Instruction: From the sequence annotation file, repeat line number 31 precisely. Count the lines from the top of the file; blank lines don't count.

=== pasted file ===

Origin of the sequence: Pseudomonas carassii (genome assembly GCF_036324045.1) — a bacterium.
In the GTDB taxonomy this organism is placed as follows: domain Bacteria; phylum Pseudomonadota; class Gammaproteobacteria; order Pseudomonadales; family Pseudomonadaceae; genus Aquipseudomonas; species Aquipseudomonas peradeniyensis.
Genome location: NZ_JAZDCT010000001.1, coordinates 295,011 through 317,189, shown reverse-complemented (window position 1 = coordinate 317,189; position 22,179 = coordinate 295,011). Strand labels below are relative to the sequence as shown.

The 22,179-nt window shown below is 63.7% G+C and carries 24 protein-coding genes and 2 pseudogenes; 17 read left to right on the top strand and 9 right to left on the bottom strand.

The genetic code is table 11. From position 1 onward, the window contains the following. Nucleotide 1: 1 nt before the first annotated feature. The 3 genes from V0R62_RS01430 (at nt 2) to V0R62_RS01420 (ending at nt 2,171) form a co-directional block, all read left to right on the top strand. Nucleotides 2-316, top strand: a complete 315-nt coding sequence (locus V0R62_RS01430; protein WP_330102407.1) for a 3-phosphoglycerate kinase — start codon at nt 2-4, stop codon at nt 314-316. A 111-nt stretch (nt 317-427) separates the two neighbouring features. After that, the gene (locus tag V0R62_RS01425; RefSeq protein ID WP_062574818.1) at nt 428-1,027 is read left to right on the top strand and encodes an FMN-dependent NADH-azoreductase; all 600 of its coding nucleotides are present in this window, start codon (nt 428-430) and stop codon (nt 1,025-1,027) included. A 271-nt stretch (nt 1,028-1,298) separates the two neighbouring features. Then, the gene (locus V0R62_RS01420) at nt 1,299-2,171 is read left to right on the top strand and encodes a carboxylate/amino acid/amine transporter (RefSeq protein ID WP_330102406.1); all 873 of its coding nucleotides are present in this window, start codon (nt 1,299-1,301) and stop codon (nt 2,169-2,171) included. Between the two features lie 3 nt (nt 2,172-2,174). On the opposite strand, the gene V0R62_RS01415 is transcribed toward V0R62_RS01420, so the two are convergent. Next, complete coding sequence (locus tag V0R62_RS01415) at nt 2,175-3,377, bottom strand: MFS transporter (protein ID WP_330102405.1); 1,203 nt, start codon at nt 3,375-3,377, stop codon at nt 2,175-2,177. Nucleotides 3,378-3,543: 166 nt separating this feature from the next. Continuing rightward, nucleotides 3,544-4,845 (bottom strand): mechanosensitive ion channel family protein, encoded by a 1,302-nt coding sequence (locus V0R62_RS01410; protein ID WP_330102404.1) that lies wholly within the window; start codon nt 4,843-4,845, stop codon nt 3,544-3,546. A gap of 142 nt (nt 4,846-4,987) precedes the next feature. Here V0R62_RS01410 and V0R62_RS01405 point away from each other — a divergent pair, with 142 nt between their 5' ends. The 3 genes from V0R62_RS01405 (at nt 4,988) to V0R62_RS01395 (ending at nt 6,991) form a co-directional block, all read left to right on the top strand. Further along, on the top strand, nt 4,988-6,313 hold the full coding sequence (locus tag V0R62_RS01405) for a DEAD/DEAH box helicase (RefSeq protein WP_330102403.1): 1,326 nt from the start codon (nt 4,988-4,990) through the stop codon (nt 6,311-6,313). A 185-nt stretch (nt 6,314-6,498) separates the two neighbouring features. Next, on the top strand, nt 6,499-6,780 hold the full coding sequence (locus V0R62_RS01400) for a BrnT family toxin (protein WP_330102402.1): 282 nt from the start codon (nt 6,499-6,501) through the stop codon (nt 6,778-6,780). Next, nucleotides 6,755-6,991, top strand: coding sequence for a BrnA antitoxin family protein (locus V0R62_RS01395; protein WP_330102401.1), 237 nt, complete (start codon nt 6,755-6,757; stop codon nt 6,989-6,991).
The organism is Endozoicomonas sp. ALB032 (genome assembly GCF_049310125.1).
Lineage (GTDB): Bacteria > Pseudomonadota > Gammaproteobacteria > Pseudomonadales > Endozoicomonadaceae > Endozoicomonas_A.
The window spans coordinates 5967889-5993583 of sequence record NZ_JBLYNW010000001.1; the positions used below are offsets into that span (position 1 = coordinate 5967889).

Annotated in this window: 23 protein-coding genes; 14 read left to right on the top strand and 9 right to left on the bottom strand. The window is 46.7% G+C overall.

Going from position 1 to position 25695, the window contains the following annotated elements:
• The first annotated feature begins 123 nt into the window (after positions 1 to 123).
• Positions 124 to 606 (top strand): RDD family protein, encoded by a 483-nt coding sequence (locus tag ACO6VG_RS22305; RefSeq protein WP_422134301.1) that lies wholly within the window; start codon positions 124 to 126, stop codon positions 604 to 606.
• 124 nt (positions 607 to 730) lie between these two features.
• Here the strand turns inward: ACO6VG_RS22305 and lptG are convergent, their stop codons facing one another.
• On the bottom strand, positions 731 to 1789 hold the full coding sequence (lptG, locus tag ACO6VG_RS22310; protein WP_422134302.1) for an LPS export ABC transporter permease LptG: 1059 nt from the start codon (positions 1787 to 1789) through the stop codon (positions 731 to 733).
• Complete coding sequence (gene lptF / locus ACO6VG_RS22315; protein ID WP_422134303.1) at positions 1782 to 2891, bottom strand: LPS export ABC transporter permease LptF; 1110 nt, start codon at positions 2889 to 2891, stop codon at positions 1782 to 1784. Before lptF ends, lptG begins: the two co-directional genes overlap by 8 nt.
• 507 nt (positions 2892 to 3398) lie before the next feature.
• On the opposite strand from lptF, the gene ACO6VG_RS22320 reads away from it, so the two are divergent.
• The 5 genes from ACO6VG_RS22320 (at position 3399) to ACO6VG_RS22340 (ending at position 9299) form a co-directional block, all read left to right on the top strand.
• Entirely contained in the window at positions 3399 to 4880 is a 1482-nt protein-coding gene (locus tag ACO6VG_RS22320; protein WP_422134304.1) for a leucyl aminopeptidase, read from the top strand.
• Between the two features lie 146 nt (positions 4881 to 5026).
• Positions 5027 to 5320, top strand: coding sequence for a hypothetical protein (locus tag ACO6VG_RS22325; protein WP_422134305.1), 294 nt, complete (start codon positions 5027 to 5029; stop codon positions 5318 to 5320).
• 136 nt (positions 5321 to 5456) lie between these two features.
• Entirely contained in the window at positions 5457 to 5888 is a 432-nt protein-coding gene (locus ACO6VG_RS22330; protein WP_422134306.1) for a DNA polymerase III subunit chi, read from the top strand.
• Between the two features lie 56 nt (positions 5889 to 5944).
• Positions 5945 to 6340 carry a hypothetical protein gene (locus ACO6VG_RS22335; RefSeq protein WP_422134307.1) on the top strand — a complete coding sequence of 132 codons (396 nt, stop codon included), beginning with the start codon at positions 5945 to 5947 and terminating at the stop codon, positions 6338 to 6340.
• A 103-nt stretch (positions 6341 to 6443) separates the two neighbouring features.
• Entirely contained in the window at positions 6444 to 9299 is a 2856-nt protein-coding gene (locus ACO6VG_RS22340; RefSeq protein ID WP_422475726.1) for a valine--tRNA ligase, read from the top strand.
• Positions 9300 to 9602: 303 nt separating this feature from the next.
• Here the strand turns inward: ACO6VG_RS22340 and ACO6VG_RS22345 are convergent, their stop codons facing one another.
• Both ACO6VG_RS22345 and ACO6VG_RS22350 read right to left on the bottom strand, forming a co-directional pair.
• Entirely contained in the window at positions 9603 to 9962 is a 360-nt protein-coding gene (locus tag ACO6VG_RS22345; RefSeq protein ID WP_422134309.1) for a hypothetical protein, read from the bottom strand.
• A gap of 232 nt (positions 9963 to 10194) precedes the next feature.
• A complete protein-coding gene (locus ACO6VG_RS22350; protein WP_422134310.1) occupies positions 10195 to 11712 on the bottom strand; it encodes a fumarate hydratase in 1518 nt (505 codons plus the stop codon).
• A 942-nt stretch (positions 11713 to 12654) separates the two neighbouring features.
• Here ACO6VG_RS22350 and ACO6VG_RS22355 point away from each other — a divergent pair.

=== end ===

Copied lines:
• Both ACO6VG_RS22345 and ACO6VG_RS22350 read right to left on the bottom strand, forming a co-directional pair.